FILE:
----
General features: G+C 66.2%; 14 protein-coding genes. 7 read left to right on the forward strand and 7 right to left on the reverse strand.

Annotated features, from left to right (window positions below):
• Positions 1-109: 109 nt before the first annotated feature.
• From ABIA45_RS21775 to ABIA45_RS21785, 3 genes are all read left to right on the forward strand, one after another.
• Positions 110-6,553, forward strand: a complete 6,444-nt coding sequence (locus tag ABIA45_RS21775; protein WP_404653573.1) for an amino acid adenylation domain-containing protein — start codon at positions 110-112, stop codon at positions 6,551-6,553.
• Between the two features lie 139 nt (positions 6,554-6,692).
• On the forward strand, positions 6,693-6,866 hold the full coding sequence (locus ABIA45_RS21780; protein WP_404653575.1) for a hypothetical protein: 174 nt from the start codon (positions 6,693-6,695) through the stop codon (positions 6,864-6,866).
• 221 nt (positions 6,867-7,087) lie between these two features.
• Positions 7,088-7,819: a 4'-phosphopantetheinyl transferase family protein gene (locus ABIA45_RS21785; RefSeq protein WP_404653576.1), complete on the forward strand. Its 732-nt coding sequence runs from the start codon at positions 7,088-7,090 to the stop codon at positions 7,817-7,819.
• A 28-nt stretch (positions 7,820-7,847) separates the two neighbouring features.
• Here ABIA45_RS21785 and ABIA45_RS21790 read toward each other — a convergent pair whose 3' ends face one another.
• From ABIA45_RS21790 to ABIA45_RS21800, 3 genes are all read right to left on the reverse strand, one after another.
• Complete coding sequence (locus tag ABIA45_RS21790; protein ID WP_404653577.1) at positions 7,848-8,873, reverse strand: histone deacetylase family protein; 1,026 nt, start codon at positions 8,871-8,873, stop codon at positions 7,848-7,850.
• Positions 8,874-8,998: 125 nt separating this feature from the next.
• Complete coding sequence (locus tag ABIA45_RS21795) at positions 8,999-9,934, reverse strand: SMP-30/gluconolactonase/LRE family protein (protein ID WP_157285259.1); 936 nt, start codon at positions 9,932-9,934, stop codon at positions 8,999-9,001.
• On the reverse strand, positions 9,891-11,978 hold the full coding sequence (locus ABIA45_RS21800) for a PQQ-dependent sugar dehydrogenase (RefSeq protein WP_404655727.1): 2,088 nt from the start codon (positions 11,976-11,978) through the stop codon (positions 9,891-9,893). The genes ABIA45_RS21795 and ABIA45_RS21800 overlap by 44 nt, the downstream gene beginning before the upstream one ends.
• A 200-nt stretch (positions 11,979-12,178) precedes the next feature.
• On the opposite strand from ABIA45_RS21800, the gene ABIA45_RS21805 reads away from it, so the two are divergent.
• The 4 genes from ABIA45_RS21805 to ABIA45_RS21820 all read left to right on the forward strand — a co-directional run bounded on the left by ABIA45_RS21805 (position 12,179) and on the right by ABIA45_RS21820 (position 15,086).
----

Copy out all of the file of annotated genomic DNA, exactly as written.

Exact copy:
General features: G+C 66.2%; 14 protein-coding genes. 7 read left to right on the forward strand and 7 right to left on the reverse strand.

Annotated features, from left to right (window positions below):
• Positions 1-109: 109 nt before the first annotated feature.
• From ABIA45_RS21775 to ABIA45_RS21785, 3 genes are all read left to right on the forward strand, one after another.
• Positions 110-6,553, forward strand: a complete 6,444-nt coding sequence (locus tag ABIA45_RS21775; protein WP_404653573.1) for an amino acid adenylation domain-containing protein — start codon at positions 110-112, stop codon at positions 6,551-6,553.
• Between the two features lie 139 nt (positions 6,554-6,692).
• On the forward strand, positions 6,693-6,866 hold the full coding sequence (locus ABIA45_RS21780; protein WP_404653575.1) for a hypothetical protein: 174 nt from the start codon (positions 6,693-6,695) through the stop codon (positions 6,864-6,866).
• 221 nt (positions 6,867-7,087) lie between these two features.
• Positions 7,088-7,819: a 4'-phosphopantetheinyl transferase family protein gene (locus ABIA45_RS21785; RefSeq protein WP_404653576.1), complete on the forward strand. Its 732-nt coding sequence runs from the start codon at positions 7,088-7,090 to the stop codon at positions 7,817-7,819.
• A 28-nt stretch (positions 7,820-7,847) separates the two neighbouring features.
• Here ABIA45_RS21785 and ABIA45_RS21790 read toward each other — a convergent pair whose 3' ends face one another.
• From ABIA45_RS21790 to ABIA45_RS21800, 3 genes are all read right to left on the reverse strand, one after another.
• Complete coding sequence (locus tag ABIA45_RS21790; protein ID WP_404653577.1) at positions 7,848-8,873, reverse strand: histone deacetylase family protein; 1,026 nt, start codon at positions 8,871-8,873, stop codon at positions 7,848-7,850.
• Positions 8,874-8,998: 125 nt separating this feature from the next.
• Complete coding sequence (locus tag ABIA45_RS21795) at positions 8,999-9,934, reverse strand: SMP-30/gluconolactonase/LRE family protein (protein ID WP_157285259.1); 936 nt, start codon at positions 9,932-9,934, stop codon at positions 8,999-9,001.
• On the reverse strand, positions 9,891-11,978 hold the full coding sequence (locus ABIA45_RS21800) for a PQQ-dependent sugar dehydrogenase (RefSeq protein WP_404655727.1): 2,088 nt from the start codon (positions 11,976-11,978) through the stop codon (positions 9,891-9,893). The genes ABIA45_RS21795 and ABIA45_RS21800 overlap by 44 nt, the downstream gene beginning before the upstream one ends.
• A 200-nt stretch (positions 11,979-12,178) precedes the next feature.
• On the opposite strand from ABIA45_RS21800, the gene ABIA45_RS21805 reads away from it, so the two are divergent.
• The 4 genes from ABIA45_RS21805 to ABIA45_RS21820 all read left to right on the forward strand — a co-directional run bounded on the left by ABIA45_RS21805 (position 12,179) and on the right by ABIA45_RS21820 (position 15,086).